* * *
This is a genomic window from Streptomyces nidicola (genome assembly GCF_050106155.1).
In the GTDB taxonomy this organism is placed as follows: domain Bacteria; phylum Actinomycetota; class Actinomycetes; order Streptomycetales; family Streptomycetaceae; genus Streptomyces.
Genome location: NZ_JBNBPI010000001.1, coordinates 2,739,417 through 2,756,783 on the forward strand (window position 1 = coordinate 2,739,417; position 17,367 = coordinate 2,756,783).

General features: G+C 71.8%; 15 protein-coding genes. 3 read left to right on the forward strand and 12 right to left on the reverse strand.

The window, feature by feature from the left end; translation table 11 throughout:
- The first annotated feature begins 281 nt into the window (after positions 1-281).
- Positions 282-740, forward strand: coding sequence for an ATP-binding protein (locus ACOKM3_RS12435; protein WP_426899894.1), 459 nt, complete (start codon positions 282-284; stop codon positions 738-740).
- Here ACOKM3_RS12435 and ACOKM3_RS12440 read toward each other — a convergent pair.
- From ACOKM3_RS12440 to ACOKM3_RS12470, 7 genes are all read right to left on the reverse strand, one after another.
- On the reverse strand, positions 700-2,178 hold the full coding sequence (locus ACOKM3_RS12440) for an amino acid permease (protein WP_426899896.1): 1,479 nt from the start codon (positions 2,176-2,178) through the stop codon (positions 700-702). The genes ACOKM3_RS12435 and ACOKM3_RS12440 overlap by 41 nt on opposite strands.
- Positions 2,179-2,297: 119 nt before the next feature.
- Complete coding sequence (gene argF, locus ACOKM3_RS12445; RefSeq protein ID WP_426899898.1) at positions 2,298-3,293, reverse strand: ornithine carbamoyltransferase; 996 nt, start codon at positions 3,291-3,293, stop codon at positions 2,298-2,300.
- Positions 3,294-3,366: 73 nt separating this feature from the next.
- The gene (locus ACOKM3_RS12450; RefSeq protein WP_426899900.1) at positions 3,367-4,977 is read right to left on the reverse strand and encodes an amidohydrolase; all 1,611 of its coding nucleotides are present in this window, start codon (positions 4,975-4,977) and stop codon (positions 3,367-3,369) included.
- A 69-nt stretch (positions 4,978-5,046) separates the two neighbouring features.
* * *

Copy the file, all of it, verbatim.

This is a genomic window from Streptomyces nidicola (genome assembly GCF_050106155.1).
In the GTDB taxonomy this organism is placed as follows: domain Bacteria; phylum Actinomycetota; class Actinomycetes; order Streptomycetales; family Streptomycetaceae; genus Streptomyces.
Genome location: NZ_JBNBPI010000001.1, coordinates 2,739,417 through 2,756,783 on the forward strand (window position 1 = coordinate 2,739,417; position 17,367 = coordinate 2,756,783).

General features: G+C 71.8%; 15 protein-coding genes. 3 read left to right on the forward strand and 12 right to left on the reverse strand.

The window, feature by feature from the left end; translation table 11 throughout:
- The first annotated feature begins 281 nt into the window (after positions 1-281).
- Positions 282-740, forward strand: coding sequence for an ATP-binding protein (locus ACOKM3_RS12435; protein WP_426899894.1), 459 nt, complete (start codon positions 282-284; stop codon positions 738-740).
- Here ACOKM3_RS12435 and ACOKM3_RS12440 read toward each other — a convergent pair.
- From ACOKM3_RS12440 to ACOKM3_RS12470, 7 genes are all read right to left on the reverse strand, one after another.
- On the reverse strand, positions 700-2,178 hold the full coding sequence (locus ACOKM3_RS12440) for an amino acid permease (protein WP_426899896.1): 1,479 nt from the start codon (positions 2,176-2,178) through the stop codon (positions 700-702). The genes ACOKM3_RS12435 and ACOKM3_RS12440 overlap by 41 nt on opposite strands.
- Positions 2,179-2,297: 119 nt before the next feature.
- Complete coding sequence (gene argF, locus ACOKM3_RS12445; RefSeq protein ID WP_426899898.1) at positions 2,298-3,293, reverse strand: ornithine carbamoyltransferase; 996 nt, start codon at positions 3,291-3,293, stop codon at positions 2,298-2,300.
- Positions 3,294-3,366: 73 nt separating this feature from the next.
- The gene (locus ACOKM3_RS12450; RefSeq protein WP_426899900.1) at positions 3,367-4,977 is read right to left on the reverse strand and encodes an amidohydrolase; all 1,611 of its coding nucleotides are present in this window, start codon (positions 4,975-4,977) and stop codon (positions 3,367-3,369) included.
- A 69-nt stretch (positions 4,978-5,046) separates the two neighbouring features.